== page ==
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CRS Pilot, Its a Journey; 3 KPR Case Studies - 8/3/23

We completed eight weeks of our Computerized Ratings Pilot.

  • June 6/8 = Practice Week

  • June 13/15 = 1st Official Week, Scores Entered into DUPR via Phone

  • June 20/22 = 2nd Official Week, Scores Entered into DUPR via Administrator

  • June 27/29 = 3rd Official Week, All Players Must Participate in DUPR

  • July 11/13 = 4th Official Week, Thursday Women’s Session Cancelled due to Heat

  • July 18/20 = 5th Official Week, Team-Based Events

  • July 25/27 = 6th Official Week

  • August 1/3 = 7th Official Week, Pick-Your-Partner Events

146 of our Club Members have played 1+ game from June 13 – August 3. You have played a total of 384 games, an average of 10.5 games per player (384*4/146).

There are four weeks left.

  • August 8/10 = King of the Hill Format

  • August 15/17 = Pick-Your-Partner Event

  • August 22/24 = King of the Hill Format


Mark August 29/31 on your Calendar. Originally, I scheduled a team-based championship, but the team format did not work well, so it has been replaced with CHAMPIONSHIP TUESDAY and CHAMPIONSHIP THURSDAY. Every player who signs up on 8/29 and 8/31 will be rank-ordered by our KPR rating, then assigned to Courts 1/2/3/4/5/6/7/8. The two players who win the final game on Court 1 will earn the Championship and will receive a Culvers Gift Card. More importantly … the player who advances the most courts (i.e. starts on Court 7 and ends on Court 3) will win the HARD CHARGER award and will earn a more valuable Culvers Gift Card.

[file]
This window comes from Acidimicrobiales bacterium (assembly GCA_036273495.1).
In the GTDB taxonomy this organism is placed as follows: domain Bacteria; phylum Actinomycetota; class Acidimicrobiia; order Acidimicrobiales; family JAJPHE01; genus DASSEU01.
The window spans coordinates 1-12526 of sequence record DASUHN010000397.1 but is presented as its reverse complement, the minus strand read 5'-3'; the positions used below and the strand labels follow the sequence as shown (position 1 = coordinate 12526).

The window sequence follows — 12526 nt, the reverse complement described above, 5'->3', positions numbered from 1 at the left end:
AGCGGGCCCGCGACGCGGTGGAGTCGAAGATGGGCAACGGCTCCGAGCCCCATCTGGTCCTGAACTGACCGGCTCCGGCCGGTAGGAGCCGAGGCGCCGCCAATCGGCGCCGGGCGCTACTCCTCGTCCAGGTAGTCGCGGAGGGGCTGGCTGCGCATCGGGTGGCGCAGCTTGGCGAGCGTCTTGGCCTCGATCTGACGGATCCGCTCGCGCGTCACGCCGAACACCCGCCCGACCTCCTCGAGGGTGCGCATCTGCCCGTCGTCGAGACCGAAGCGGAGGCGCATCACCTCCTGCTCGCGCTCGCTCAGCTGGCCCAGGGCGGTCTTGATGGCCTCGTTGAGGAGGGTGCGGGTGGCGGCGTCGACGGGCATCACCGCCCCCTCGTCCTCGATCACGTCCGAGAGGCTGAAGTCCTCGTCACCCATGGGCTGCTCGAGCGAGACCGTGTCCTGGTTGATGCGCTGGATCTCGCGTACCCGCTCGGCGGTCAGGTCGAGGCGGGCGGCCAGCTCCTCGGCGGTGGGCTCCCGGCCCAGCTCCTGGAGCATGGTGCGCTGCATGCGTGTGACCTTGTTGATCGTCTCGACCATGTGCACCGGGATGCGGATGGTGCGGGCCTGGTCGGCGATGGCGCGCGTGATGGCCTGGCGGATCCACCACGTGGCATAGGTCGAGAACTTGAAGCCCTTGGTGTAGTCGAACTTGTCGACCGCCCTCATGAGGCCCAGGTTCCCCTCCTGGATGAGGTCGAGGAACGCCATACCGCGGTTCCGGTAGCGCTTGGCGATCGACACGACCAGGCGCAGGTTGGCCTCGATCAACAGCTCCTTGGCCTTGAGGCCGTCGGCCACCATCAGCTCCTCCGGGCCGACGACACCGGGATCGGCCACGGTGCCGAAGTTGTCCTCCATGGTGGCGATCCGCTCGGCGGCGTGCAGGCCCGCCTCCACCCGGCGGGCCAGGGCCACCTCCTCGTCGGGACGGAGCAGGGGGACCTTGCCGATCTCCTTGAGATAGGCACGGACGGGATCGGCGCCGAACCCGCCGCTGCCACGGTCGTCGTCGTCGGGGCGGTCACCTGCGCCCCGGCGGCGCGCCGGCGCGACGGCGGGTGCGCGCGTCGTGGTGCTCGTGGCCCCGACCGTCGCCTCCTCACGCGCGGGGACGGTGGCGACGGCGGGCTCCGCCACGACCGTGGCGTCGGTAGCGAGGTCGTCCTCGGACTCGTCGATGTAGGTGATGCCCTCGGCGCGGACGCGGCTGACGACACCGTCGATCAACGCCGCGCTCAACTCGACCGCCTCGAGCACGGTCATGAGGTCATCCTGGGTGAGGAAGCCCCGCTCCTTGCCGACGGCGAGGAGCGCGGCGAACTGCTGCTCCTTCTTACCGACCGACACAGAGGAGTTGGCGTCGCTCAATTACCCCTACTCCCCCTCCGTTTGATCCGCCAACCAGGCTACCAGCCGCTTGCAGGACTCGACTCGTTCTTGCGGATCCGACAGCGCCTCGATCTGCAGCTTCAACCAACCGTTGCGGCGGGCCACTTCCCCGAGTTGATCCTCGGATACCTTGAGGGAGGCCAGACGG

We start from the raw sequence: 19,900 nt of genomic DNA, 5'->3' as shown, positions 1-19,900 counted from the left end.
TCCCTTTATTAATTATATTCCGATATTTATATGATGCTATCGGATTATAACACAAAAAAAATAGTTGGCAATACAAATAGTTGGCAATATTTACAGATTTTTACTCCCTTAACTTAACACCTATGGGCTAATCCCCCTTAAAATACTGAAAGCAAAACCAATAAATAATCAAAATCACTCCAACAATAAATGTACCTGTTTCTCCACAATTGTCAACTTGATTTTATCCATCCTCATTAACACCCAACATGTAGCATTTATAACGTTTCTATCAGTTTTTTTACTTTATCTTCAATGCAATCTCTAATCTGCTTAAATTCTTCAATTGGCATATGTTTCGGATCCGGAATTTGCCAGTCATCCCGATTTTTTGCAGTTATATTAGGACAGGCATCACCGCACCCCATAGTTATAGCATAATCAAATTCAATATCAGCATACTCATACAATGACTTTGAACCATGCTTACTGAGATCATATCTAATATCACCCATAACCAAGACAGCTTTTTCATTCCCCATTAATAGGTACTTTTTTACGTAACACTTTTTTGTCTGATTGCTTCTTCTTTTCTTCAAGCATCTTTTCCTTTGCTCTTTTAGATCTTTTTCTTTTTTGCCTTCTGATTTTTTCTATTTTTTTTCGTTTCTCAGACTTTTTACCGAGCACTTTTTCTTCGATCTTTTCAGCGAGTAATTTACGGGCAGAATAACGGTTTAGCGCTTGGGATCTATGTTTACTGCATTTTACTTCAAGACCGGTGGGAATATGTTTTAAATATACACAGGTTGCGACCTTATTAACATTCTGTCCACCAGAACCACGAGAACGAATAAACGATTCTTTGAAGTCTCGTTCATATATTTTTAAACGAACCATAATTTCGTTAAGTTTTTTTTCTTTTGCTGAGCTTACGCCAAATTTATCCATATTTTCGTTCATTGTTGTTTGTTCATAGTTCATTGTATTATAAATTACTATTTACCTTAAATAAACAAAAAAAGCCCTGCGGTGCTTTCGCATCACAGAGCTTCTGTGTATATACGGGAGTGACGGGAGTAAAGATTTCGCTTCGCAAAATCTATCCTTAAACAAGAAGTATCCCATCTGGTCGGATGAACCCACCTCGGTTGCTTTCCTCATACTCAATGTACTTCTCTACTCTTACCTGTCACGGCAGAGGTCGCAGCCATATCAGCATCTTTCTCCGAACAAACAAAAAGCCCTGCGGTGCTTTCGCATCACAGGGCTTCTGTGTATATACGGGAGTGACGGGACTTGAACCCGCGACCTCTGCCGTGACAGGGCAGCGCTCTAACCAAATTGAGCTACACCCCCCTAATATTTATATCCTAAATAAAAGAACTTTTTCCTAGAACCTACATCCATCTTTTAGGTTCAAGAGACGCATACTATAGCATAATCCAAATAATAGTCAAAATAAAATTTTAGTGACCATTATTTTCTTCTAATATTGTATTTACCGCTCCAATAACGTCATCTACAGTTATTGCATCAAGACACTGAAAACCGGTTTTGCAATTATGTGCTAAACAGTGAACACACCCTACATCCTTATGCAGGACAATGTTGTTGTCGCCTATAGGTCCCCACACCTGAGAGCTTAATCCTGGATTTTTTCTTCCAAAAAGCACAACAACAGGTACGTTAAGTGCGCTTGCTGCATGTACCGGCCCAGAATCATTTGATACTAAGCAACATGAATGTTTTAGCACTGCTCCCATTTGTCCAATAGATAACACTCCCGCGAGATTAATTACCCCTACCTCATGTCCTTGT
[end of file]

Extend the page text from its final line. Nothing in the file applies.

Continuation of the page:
It's just a little way for me to thank all of you for helping our Club pilot computerized ratings this summer. Your work has been so … darn … valuable. Meaningful. Important. I am indebted to every person who played one event. You volunteered your time (often in incomprehensibly hot conditions) to lose games while trying to help our club understand what role a computer plays in evaluating players.

We have learned that a computer does a pretty good job of evaluating players. This fact is unavoidable now. Our sample size is big enough to say this.

Allow me to take a brief detour here, one that will get us back to computer ratings. I spent 35 minutes on the phone this afternoon with a person in charge of ratings at another club, one that is about half of our size. This club went from the typical 2.5 / 3.0 / 3.5 / 4.0 / 4.5 rating (with three control players and one player being tested with a ratings observer, three games played in one hour) to a self-rating process (Beginner, Intermediate, Intermediate-Plus, Advanced). The person I spoke with told me about cheating happening (i.e. control players playing poorly to help get a player moved up, control players playing super hard to push somebody back down), which led this club to move to self-ratings. I asked him if self-ratings were better than 2.5 / 3.0 / 3.5 / 4.0 / 4.5 with one player and three control players, and he said “yes”. That statement baffled me. He told me that too many control players conspired with those being tested to either keep players out or get players moved up. Self-rating eliminated cheating.